In the runup to the COP26 climate negotiations in Glasgow, even the most ardent advocates of aggressive action have been dampening expectations. In all likelihood, the 26th Conference of the Parties to the Paris Climate Accords will end on 12 November roughly where it began on 31 October. There will be broad agreement on the scale and severity of the climate crisis but no unified commitment among the treaty’s 197 signatories on how they will address it.
Indeed, the New York Times reported on 28 October that China, one of the 197 signatories and the world’s largest emitter of greenhouse gases, is “opening up new coal production exceeding what all of Western Europe mines in a year, at a tremendous cost to the global effort to fight climate change.”
As much as we might wish for concerted action in Glasgow, it must be counted as progress that the voices of climate denial are more muted today than even a few years ago. The evidence of destructive storms and accumulation of damning studies overwhelms the protestations of climate skeptics such as US Senator James Inhofe, who arrived in the Senate chamber in 2015 carrying a snowball. His purpose wasn’t clear, though he succeeded in demonstrating both ignorance and obstinacy about the defining issue of our time.
Climate change is real
Today there is near-universal agreement that climate change is not only real but that it threatens global destabilization. And we see growing evidence that public pressure is producing tangible results.
In June, activist investor Engine No. 1 delivered a stunning defeat to climate foot-dragger ExxonMobil by winning shareholder approval to install three directors on Exxon’s board to push it to reduce its carbon footprint. The tiny firm wouldn’t have stood a chance but for the support of some of Exxon’s biggest institutional investors – BlackRock, Vanguard, and State Street – who voted against Exxon’s leadership and in favor of Engine No. 1’s candidates.
With its more climate-friendly board, Exxon is now debating whether to continue with several major oil and gas projects. It is considering both the projects’ costs and whether their expected carbon emissions would affect its ability to meet emissions pledges. Exxon has also begun calling for transparent carbon pricing and cross-border pricing adjustment systems to promote the development of carbon capture and storage technologies. To be sure, Exxon is still fundamentally a carbon emitter. But it’s also no longer the Exxon of old.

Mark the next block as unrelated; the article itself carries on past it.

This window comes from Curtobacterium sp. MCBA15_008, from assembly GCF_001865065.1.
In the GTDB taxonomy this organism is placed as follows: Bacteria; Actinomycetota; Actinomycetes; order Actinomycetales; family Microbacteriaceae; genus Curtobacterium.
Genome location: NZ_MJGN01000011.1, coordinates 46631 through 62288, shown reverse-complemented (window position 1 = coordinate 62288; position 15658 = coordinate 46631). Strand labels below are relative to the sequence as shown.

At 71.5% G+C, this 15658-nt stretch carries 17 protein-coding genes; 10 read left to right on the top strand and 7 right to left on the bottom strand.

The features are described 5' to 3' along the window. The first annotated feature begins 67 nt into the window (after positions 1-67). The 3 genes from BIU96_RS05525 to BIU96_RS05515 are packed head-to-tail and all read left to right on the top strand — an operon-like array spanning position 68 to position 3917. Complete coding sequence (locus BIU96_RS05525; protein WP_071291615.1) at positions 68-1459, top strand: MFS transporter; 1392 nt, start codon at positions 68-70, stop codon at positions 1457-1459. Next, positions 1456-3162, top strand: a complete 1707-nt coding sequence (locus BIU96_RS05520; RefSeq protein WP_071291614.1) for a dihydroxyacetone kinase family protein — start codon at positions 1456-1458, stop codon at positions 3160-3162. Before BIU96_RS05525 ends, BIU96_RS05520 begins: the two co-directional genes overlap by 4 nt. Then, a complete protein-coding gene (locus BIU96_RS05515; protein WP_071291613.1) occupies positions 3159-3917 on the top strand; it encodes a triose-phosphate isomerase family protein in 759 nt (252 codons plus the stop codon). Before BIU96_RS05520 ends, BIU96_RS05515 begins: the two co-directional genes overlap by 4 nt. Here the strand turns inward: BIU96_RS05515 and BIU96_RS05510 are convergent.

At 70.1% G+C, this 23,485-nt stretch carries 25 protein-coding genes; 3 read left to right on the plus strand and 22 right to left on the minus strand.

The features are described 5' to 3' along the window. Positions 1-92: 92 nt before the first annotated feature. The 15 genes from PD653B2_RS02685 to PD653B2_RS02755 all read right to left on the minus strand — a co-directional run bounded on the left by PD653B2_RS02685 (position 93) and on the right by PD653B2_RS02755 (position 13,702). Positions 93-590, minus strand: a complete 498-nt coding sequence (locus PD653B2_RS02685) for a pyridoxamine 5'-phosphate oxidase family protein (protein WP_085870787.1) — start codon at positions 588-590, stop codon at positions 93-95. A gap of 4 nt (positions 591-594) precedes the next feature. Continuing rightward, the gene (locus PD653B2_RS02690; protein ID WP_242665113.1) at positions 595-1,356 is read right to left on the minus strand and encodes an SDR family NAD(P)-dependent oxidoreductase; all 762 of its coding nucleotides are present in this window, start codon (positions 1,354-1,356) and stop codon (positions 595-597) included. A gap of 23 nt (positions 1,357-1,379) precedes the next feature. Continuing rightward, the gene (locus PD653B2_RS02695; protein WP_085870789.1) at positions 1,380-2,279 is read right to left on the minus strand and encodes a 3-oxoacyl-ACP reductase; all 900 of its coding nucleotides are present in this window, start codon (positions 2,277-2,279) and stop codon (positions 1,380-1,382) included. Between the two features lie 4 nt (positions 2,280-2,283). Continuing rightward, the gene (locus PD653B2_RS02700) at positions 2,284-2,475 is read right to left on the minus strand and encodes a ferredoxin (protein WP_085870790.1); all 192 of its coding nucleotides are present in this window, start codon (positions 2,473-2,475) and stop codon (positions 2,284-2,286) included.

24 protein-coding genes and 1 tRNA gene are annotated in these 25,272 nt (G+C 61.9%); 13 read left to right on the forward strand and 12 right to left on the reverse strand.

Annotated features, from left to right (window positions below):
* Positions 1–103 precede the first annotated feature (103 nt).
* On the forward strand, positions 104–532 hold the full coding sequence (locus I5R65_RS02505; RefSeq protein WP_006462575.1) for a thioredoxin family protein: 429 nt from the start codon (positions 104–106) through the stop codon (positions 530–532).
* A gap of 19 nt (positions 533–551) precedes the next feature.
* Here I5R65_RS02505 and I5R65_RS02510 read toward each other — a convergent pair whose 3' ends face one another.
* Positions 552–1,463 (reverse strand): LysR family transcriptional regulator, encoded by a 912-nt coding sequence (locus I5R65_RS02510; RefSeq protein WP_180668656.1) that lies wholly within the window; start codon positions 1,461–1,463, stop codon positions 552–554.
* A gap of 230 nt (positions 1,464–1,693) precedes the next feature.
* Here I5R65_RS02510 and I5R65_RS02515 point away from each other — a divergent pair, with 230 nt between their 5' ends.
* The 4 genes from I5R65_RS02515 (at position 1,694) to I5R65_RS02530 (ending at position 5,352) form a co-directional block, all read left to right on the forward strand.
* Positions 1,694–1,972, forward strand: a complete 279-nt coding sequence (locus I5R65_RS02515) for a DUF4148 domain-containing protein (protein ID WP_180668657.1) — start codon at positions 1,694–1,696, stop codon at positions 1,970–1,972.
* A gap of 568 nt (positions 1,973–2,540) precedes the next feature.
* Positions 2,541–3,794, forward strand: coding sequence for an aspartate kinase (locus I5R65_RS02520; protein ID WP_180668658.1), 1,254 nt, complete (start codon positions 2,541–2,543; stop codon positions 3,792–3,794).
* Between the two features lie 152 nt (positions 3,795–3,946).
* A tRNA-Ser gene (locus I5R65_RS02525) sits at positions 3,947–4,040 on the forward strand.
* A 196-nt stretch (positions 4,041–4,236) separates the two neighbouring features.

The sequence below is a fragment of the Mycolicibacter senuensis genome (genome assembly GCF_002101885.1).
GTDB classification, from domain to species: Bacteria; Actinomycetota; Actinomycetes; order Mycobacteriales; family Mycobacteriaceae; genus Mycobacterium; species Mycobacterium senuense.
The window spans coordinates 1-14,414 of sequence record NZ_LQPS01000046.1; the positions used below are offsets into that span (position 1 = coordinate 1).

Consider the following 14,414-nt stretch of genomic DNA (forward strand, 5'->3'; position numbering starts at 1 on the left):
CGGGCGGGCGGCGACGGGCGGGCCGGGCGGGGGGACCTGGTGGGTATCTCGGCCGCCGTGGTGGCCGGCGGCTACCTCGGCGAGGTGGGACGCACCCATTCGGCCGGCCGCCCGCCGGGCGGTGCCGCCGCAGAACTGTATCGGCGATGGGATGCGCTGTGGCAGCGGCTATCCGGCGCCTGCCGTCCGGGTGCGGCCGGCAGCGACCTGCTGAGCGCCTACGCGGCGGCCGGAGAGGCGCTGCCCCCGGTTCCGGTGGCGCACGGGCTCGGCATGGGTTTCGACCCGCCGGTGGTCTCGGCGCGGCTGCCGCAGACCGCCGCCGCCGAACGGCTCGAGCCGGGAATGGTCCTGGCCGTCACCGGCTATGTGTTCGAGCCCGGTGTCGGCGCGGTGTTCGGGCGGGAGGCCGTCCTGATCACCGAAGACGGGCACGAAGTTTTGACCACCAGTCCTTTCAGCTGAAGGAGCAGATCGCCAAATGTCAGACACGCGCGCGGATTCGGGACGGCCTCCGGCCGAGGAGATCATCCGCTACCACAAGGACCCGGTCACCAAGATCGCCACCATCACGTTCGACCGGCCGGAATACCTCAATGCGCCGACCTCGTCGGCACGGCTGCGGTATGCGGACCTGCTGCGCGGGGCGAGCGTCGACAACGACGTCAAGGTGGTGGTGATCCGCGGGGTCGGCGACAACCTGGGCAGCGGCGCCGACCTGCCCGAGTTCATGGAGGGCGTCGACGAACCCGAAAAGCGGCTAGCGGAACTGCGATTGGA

Meanwhile, another activist investor, Third Point, has taken a significant position (well over $500 million) in Royal Dutch Shell and is urging the oil giant to separate into two stand-alone companies. One would hold its legacy businesses, such as refining, providing steady cash flow, and the other would house renewables and other units that require significant investment. As the Wall Street Journal reported, doing so “would clarify the company’s strategy and appeal to different sets of investors who have been making competing demands” of the company.
While oil giants face mounting investor pressure to decarbonize, many of the world’s largest companies are committing to do so voluntarily.
More than 2,000 companies have committed to the Science-Based Targets initiative (SBTi), agreeing to set carbon-reduction targets aligned with the science behind the Paris Treaty (which calls for a net-zero global economy by 2050) and then to publicly disclose their progress each year.
Meanwhile, more than 200 have signed The Climate Pledge, an initiative formed by Amazon and NGO Global Optimism. Participants agree to reach net-zero by 2040, 10 years ahead of the Paris timetable. (There is overlap; many companies have committed to both.).
Pressure still needs to be applied
Skeptics rightly ask why one should believe climate promises from any business after so much greenwashing and futility. Skepticism is healthy, and the offenses have been real. But consider that commitments to SBTi and TCP include public disclosure requirements through which we can all hold participants to account – and that the pace of these corporate commitments is accelerating.
It is beyond doubt or dispute that Earth’s climate will worsen for decades, probably centuries, even if we reach net-zero by 2050 because of the carbon already in the atmosphere. Every new weather disaster, every new study, is a fresh reminder that we’re passing an unconscionable mess to our children, our grandchildren, our great- and great-great-grandchildren.
The COP delegates should remind themselves daily – hourly – of this stark fact. The rest of us must remember it too. As customers, investors, employees, lenders, voters, we must apply pressure in whatever ways we can.